Like most young people, I left college energized and excited, ready to take on the next phase of my life. I was ambitious, naive and probably overly confident about my prospects. I planned to be diligent, passionate and hardworking to make the right impression on my bosses and ascend to the top of my chosen profession. And that actually worked... for a while. My hard work was recognized and rewarded. My mostly male bosses supported and mentored me. I got to a really good place in my career. And then, reality set in. I plateaued, I had no personal life and I was exhausted by the late hours and the daily grind of navigating corporate culture.
I've since taken a step back from that world (the film industry, if you'd like to know) and now spend most of my time listening to words of wisdom from women who've achieved great success and connecting them to the next generation via my organization, WIE. I'm very focused in my work on what I call 'the middle' -- women who reach a midpoint in their careers and then hit the glass ceiling. So here's what I've learned from the various pioneers I've encountered and via my personal experiences in the workplace. You might not like everything I have to say but it's the truth as I know it.
Myth 1: Hard work alone will get you promoted
Er, I don't think so. The woman slaving away in the back office stays in the back office. Women need to learn to delegate and spend more time networking and making themselves more visible. Yes, hard work and passion are important, but let's be honest; how many people have you seen sail through the system who put in far fewer hours than you? Prioritize relationships. If your bosses are only vaguely aware of who you are, you're going nowhere. As Bank of America's Ninon Marapachi put it at our recent conference, "Invest in the relationship with your boss as you would friends and family."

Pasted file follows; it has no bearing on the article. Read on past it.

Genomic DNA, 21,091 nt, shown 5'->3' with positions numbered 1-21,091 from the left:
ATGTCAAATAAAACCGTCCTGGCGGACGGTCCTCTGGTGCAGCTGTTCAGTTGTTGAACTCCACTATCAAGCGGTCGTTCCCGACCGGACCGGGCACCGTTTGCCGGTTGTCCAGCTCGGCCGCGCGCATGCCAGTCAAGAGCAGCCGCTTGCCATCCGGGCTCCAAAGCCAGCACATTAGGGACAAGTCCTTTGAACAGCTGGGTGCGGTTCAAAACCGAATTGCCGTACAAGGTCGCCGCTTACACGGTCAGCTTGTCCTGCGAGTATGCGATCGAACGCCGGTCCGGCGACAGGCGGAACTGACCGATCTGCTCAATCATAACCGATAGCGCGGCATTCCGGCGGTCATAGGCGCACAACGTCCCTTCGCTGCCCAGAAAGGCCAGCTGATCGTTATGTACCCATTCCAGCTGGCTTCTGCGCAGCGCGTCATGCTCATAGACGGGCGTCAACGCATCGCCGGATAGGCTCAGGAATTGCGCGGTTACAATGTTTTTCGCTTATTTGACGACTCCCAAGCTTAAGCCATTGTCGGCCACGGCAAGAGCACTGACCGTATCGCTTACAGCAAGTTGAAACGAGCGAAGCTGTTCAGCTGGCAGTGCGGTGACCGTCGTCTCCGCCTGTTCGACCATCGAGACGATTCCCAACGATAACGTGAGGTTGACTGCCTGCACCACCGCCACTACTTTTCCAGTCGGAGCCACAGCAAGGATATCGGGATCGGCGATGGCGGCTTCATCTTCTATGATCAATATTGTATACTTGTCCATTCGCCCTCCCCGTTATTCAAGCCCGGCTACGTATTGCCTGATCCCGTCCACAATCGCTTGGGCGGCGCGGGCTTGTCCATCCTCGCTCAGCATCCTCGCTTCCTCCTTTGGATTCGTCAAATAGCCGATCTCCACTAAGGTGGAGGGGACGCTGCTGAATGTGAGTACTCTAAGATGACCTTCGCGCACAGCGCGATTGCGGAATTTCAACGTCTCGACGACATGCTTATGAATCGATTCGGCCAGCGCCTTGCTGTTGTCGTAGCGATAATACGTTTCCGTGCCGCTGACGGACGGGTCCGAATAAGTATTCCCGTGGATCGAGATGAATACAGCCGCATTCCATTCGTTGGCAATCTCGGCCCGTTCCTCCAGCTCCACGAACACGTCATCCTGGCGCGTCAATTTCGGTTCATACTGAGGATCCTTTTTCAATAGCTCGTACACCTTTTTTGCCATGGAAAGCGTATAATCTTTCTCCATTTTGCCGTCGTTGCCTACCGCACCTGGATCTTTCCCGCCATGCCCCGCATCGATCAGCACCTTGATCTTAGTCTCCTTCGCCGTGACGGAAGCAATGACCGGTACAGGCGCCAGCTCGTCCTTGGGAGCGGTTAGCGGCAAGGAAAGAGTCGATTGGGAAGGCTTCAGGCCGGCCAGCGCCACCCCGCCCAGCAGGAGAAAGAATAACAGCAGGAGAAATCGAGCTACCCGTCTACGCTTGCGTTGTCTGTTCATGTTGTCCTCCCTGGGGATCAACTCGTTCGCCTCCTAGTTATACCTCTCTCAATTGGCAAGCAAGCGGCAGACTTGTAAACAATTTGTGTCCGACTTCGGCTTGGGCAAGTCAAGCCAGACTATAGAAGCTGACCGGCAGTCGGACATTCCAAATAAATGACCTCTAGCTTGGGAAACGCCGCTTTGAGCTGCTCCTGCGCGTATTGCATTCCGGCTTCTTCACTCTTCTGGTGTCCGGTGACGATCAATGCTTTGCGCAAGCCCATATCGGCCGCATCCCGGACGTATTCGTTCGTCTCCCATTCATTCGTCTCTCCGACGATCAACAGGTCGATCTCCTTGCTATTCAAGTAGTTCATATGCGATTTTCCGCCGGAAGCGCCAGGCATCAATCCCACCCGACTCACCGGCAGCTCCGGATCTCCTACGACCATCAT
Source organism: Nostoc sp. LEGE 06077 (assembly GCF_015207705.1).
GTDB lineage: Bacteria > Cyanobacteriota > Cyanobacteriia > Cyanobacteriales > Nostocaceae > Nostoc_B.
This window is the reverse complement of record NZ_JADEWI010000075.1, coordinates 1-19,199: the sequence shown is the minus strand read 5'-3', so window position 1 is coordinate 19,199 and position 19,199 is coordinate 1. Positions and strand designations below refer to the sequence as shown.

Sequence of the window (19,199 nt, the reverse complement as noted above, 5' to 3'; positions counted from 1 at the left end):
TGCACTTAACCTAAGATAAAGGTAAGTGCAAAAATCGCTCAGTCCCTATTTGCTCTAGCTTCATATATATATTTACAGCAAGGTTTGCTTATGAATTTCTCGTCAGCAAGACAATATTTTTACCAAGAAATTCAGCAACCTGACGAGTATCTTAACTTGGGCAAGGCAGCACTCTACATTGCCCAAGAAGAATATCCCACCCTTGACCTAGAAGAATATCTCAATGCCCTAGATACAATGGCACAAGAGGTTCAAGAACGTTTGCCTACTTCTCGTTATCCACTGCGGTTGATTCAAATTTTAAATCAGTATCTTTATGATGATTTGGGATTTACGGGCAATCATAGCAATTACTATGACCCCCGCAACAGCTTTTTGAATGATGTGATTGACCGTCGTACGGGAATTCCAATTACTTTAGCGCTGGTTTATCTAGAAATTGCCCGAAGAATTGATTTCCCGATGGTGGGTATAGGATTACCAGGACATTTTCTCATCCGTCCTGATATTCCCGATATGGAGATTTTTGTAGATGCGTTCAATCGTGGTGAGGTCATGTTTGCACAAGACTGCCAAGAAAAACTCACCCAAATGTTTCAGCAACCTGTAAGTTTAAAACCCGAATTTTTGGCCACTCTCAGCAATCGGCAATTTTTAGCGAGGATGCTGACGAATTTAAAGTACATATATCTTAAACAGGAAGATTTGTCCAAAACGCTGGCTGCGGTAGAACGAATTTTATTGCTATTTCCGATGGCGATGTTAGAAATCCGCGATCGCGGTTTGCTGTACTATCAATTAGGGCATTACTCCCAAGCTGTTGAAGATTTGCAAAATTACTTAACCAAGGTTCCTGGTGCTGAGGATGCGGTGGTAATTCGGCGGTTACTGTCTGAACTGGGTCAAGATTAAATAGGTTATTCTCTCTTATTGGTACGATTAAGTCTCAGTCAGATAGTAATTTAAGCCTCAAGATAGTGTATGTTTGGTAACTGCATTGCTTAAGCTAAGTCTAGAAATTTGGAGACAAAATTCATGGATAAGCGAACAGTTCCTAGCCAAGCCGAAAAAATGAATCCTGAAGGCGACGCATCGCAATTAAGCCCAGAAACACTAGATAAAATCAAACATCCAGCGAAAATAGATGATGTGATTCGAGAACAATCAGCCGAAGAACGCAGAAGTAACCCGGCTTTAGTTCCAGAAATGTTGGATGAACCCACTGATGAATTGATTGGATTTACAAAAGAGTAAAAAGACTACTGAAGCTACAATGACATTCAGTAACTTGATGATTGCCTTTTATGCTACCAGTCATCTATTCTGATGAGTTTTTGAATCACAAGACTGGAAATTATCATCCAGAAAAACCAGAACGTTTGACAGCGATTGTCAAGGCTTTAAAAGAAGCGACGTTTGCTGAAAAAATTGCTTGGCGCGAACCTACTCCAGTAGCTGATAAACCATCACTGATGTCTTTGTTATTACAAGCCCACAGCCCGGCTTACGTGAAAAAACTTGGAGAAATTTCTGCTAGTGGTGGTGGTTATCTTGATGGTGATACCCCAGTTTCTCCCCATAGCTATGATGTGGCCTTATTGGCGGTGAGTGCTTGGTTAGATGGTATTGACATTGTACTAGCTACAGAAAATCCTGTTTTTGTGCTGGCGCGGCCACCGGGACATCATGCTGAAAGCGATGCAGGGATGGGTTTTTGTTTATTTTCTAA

Myth 2: Female superiors will automatically support your progression
Sometimes, but don't count on it. Some women who struggled to achieve their status aren't handing it over just because you're the same gender. So don't automatically expect any favors or an easier time from other women. If anything, look to both sexes for mentorship and sponsorship. The most supportive boss I ever had was actually male. But when you do make it to the top, do remember to pay it forward yourself if you want to see real change in workplace diversity.
Myth 3: You have to get your career on track first and then think about having children
Calling all 30-35-year-old women.... if you want kids, now is the time to act. Your fertility declines rapidly after the age of 35 and even egg freezing is best tackled early on. Having kids and a career simultaneously is not easy, but it's doable. Let me careful here. I'm an entrepreneur -- I make my own hours. If I worked for a corporate entity putting in the hours I used to, it would be even tougher than it is. So be prepared to make sacrifices. You can't be a perfect mother and a perfect executive at the same time. But you can be both at different times in the week, month or year. And in fact, mothers are generally even more productive than childless women. So prioritize. Look for support wherever you can. Set boundaries. And once you've made your decisions, check your guilt at the door.
Myth 4: You'll be paid as much as your male counterparts:
Nope. Here are the statistics. Women earn 77 cents for every dollar earned by men. That imbalance begins at entry level and is hard to make up later on in your career. So start those negotiations early -- as soon as you graduate college.
Myth 5: What you look like doesn't matter
Maybe on planet Mars. People judge. And in the workplace, they judge women's leadership potential more than men. So you need to look and act like a leader to be deemed one. Studies show that women have to prove themselves to be considered leadership potential whereas men are promoted based on potential. So in addition to working hard and delivering results, you need to look and act the part too. The term for it these days is Executive Presence -- the ability to project gravitas.
I sure wish I'd known all this in my twenties, but it's never too late to make adjustments.